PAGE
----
AC help

Discussion in 'Tech Discussion' started by WutupYo, Aug 11, 2018.

  1. WutupYo

    WutupYo Junior Member

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    I have an 87 V30. originally a 350 but now a 454. While working on it, I leaned across the engine bay, and subsequently put a crack in one of my AC lines. Now of course I have no refrigerant left and no AC. I'm trying to look for new lines, but can't quite find what I think looks like an exact replacement.

    Also, how can I tell if its been converted to r134a? I am about to google this and will probably find the answer, but figured I'd include the question.

    What else should I replace since I have to service it now anyways. How can I tell if the compressor has a lot of life left in it? Is there even a way?

    Here are some pictures of what the setup under the hood looks like.

    [​IMG]
    [​IMG]
    [​IMG]
     
  2. yevgenievich

    yevgenievich Full Access Member

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    Hoses might have been modified from a small block install, but looks like hoses from older big block square equipped with a6 compressor should work. Conversion system usually has conversion fittings on the low side port. Would be recommended to change dryer and orifice tube. Orifice tube filter condition could also give some clue in how compressor is doing. Otherwise a set of gauges on a filled system can show if compressor is working good
     
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  3. Craig 85

    Craig 85 Supporting Member Supporting Member

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    @Chugalugg just went though a similar issue on his truck, He may be able to give some pointers. FYI the system on your truck looks very similar to my early production '85 K30 454. The engine is out of my truck so I don't have any pictures.
     
  4. Snoots

    Snoots Supporting Member Supporting Member

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    On an '87 it likely had R12.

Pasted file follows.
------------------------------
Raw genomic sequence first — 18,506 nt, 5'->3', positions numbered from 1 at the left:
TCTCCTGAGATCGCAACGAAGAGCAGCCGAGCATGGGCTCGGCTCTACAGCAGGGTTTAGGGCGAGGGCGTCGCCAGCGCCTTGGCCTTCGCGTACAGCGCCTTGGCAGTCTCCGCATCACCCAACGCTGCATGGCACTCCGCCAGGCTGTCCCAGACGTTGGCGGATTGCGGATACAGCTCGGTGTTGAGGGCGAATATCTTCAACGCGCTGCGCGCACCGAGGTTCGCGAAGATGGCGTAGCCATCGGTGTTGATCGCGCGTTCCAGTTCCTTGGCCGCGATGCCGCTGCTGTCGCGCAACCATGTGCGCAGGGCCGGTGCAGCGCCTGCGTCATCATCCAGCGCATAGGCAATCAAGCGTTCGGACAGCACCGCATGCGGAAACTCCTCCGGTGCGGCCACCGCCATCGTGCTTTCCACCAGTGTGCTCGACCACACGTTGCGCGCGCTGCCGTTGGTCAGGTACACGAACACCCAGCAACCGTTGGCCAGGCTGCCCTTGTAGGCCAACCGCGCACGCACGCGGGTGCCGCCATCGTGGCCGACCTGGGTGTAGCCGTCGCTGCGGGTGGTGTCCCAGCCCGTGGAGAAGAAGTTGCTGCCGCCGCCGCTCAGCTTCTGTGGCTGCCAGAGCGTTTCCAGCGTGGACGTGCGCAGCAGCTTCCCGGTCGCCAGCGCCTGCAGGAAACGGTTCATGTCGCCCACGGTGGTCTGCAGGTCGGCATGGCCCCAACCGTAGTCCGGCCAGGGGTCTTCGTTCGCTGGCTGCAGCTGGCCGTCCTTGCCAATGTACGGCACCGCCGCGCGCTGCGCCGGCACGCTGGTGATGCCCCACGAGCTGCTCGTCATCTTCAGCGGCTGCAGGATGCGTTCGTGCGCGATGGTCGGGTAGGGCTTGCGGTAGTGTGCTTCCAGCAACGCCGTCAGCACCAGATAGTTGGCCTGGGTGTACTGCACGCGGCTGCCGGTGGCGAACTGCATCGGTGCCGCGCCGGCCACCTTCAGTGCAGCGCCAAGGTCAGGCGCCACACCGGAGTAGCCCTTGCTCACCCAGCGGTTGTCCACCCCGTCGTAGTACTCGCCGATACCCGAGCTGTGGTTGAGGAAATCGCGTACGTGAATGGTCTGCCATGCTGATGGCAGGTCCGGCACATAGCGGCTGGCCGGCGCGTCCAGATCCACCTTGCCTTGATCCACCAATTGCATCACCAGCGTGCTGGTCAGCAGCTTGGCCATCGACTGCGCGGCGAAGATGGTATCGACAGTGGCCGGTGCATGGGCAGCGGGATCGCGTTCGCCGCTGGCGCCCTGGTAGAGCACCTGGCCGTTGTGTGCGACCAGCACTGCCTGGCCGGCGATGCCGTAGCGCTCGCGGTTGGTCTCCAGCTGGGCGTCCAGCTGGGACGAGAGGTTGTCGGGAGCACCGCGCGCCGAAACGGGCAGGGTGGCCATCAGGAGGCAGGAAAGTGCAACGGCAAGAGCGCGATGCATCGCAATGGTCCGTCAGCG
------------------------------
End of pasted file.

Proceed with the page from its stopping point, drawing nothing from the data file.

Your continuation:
You'll need a new Receiver-Drier, Orfice Tube (get a Variable type), and if it were me, I'd lose that beast compressor and go with a Sanden. Much lighter and reliable. Then you'll need new hoses for the top end (you need them anyway). Flush the rest of the system with the compressor and receiver-drier out.
    When you get all of that out of the way, put it all together with new R134 O-rings and put a vacuum on it. If the vacuum holds, you're good to fill it with R134a with a leak detector and the proper amount of refridgerant oil.
     
  5. WutupYo

    WutupYo Junior Member

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    Excellent info. Thank you. I'm sure it had R12 originally, has the sticker, but wasn't sure if it was converted or not. Is there a reason i should go to R134, or try and stick with R12? @Snoots the Sanden compressor, that is compatible with R12 and R134 (maybe all of them are, I don't know if they are refrigerant specific)? Also, I've seen the shorter ones, but assume that by going with a smaller one, it would mess up the alignment of my belt. Am I not thinking of it correctly? I'm all for conserving room in there.
     
  6. 1987 GMC Jimmy

    1987 GMC Jimmy Full Access Member

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    It’s been converted to R134a. The little low side adapter on the accumulator gives it away. R12 is a great performing refrigerant, but it’s considerably more expensive and much more regulated in its obtainment, purchase, and collection. I prefer the R134a because, even though it hurts if you lose your charge, R134a is universal, accessible, and relatively cheap. I have an R4 compressor, which gets plenty more hate than the A6 ever would, but I checked my discharge temp on a hot but cloudy day, and it was 39*F. I need to check it with the sun bearing down, but my car always keeps me chilly, and I haven’t had any issues (knock on wood).
     
  7. Snoots

    Snoots Supporting Member Supporting Member

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    I missed the adapter until I went back and took a closer look in the picture.

    Exactly where did you damage the line?
     
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  8. WutupYo

    WutupYo Junior Member